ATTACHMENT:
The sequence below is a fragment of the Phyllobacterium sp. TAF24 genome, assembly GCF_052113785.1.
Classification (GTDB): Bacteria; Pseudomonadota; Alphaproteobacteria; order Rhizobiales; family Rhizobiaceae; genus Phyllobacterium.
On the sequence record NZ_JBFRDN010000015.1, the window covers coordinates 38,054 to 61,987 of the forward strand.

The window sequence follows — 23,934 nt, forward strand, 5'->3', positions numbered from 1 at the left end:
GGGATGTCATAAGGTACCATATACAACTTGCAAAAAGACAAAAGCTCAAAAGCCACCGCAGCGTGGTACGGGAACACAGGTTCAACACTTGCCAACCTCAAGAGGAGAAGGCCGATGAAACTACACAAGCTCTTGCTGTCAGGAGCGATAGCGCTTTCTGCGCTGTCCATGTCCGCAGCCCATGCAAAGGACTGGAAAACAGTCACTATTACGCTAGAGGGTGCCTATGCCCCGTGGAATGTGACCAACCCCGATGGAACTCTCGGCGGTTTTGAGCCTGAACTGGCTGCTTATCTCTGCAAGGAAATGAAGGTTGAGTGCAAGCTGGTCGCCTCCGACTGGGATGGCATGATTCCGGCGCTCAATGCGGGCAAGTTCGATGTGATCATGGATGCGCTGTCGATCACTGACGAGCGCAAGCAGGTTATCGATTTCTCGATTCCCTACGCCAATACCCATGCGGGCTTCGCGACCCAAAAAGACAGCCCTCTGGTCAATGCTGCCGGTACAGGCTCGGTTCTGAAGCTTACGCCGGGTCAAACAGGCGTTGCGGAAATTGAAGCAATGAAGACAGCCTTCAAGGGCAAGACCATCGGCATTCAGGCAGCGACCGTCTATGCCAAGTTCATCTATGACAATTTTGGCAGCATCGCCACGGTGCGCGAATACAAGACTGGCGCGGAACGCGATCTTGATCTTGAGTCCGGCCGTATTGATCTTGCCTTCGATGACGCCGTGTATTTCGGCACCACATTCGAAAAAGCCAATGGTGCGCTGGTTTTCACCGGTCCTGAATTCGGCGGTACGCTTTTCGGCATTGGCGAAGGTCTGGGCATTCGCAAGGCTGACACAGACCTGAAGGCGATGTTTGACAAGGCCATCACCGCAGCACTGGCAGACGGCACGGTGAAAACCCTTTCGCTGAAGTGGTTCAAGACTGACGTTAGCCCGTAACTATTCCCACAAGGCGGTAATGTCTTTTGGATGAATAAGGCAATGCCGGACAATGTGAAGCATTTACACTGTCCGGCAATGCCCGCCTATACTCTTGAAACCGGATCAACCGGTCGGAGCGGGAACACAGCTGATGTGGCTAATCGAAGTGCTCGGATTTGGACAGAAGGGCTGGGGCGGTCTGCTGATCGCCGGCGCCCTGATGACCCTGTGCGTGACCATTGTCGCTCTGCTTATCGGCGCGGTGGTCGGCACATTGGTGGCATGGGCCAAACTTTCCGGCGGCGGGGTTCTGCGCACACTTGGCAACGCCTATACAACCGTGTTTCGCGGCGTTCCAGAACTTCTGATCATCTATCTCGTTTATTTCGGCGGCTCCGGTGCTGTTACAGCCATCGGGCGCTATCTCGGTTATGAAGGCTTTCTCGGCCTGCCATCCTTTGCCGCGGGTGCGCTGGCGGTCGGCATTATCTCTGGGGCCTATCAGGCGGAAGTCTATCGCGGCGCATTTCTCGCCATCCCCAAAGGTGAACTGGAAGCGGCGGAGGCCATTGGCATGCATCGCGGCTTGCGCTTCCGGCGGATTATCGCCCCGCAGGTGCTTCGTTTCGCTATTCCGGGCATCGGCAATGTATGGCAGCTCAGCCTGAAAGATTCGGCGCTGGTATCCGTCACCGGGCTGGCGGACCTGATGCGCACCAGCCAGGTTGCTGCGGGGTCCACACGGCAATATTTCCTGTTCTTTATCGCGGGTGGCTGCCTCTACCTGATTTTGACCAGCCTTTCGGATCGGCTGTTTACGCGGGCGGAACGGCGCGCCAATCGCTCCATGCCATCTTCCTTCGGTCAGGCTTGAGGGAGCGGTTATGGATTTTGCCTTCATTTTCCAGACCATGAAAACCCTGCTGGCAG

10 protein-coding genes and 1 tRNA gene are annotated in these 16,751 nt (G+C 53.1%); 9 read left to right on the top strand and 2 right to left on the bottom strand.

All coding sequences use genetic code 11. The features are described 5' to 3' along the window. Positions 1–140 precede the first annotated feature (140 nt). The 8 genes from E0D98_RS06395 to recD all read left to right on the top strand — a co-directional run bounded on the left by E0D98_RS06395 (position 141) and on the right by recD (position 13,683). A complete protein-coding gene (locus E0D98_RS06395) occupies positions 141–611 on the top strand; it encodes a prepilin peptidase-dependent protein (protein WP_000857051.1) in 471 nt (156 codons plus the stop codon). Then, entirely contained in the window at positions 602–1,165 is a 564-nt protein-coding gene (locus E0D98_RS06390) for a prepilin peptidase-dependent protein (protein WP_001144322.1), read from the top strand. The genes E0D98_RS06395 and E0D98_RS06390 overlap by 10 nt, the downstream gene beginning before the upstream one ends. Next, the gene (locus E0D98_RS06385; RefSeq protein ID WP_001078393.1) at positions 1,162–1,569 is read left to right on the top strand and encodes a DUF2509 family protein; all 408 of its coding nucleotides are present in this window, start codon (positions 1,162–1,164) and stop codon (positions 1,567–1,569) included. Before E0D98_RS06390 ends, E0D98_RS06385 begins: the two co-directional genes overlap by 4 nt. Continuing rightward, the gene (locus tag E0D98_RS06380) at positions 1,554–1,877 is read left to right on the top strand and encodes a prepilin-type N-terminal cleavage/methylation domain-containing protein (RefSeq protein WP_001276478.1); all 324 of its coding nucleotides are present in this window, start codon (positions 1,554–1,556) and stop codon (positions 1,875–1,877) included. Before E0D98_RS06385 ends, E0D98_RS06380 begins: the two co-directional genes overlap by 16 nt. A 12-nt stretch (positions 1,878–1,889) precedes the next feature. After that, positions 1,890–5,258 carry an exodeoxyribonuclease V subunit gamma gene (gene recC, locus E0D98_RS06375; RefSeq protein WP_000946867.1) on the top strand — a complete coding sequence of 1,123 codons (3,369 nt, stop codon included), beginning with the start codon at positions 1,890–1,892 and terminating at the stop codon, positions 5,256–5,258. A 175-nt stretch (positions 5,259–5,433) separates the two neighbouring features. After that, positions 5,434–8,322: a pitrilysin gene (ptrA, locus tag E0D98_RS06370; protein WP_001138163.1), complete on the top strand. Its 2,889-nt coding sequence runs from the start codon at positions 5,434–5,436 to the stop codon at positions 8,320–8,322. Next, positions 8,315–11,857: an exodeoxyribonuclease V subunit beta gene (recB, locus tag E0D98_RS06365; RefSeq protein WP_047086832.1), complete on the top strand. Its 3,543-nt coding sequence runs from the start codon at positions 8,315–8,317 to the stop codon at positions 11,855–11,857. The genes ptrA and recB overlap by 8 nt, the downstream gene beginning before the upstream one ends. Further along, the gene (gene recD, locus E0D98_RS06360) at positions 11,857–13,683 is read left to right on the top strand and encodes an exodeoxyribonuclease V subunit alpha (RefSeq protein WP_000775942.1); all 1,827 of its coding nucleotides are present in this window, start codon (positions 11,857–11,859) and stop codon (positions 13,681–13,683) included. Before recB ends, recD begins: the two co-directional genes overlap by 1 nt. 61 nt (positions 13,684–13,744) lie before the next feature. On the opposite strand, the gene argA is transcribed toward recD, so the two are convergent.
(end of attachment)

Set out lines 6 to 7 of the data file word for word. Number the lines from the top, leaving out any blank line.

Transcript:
10 protein-coding genes and 1 tRNA gene are annotated in these 16,751 nt (G+C 53.1%); 9 read left to right on the top strand and 2 right to left on the bottom strand.

All coding sequences use genetic code 11. The features are described 5' to 3' along the window. Positions 1–140 precede the first annotated feature (140 nt). The 8 genes from E0D98_RS06395 to recD all read left to right on the top strand — a co-directional run bounded on the left by E0D98_RS06395 (position 141) and on the right by recD (position 13,683). A complete protein-coding gene (locus E0D98_RS06395) occupies positions 141–611 on the top strand; it encodes a prepilin peptidase-dependent protein (protein WP_000857051.1) in 471 nt (156 codons plus the stop codon). Then, entirely contained in the window at positions 602–1,165 is a 564-nt protein-coding gene (locus E0D98_RS06390) for a prepilin peptidase-dependent protein (protein WP_001144322.1), read from the top strand. The genes E0D98_RS06395 and E0D98_RS06390 overlap by 10 nt, the downstream gene beginning before the upstream one ends. Next, the gene (locus E0D98_RS06385; RefSeq protein ID WP_001078393.1) at positions 1,162–1,569 is read left to right on the top strand and encodes a DUF2509 family protein; all 408 of its coding nucleotides are present in this window, start codon (positions 1,162–1,164) and stop codon (positions 1,567–1,569) included. Before E0D98_RS06390 ends, E0D98_RS06385 begins: the two co-directional genes overlap by 4 nt. Continuing rightward, the gene (locus tag E0D98_RS06380) at positions 1,554–1,877 is read left to right on the top strand and encodes a prepilin-type N-terminal cleavage/methylation domain-containing protein (RefSeq protein WP_001276478.1); all 324 of its coding nucleotides are present in this window, start codon (positions 1,554–1,556) and stop codon (positions 1,875–1,877) included. Before E0D98_RS06385 ends, E0D98_RS06380 begins: the two co-directional genes overlap by 16 nt. A 12-nt stretch (positions 1,878–1,889) precedes the next feature. After that, positions 1,890–5,258 carry an exodeoxyribonuclease V subunit gamma gene (gene recC, locus E0D98_RS06375; RefSeq protein WP_000946867.1) on the top strand — a complete coding sequence of 1,123 codons (3,369 nt, stop codon included), beginning with the start codon at positions 1,890–1,892 and terminating at the stop codon, positions 5,256–5,258. A 175-nt stretch (positions 5,259–5,433) separates the two neighbouring features. After that, positions 5,434–8,322: a pitrilysin gene (ptrA, locus tag E0D98_RS06370; protein WP_001138163.1), complete on the top strand. Its 2,889-nt coding sequence runs from the start codon at positions 5,434–5,436 to the stop codon at positions 8,320–8,322. Next, positions 8,315–11,857: an exodeoxyribonuclease V subunit beta gene (recB, locus tag E0D98_RS06365; RefSeq protein WP_047086832.1), complete on the top strand. Its 3,543-nt coding sequence runs from the start codon at positions 8,315–8,317 to the stop codon at positions 11,855–11,857. The genes ptrA and recB overlap by 8 nt, the downstream gene beginning before the upstream one ends. Further along, the gene (gene recD, locus E0D98_RS06360) at positions 11,857–13,683 is read left to right on the top strand and encodes an exodeoxyribonuclease V subunit alpha (RefSeq protein WP_000775942.1); all 1,827 of its coding nucleotides are present in this window, start codon (positions 11,857–11,859) and stop codon (positions 13,681–13,683) included. Before recB ends, recD begins: the two co-directional genes overlap by 1 nt. 61 nt (positions 13,684–13,744) lie before the next feature. On the opposite strand, the gene argA is transcribed toward recD, so the two are convergent.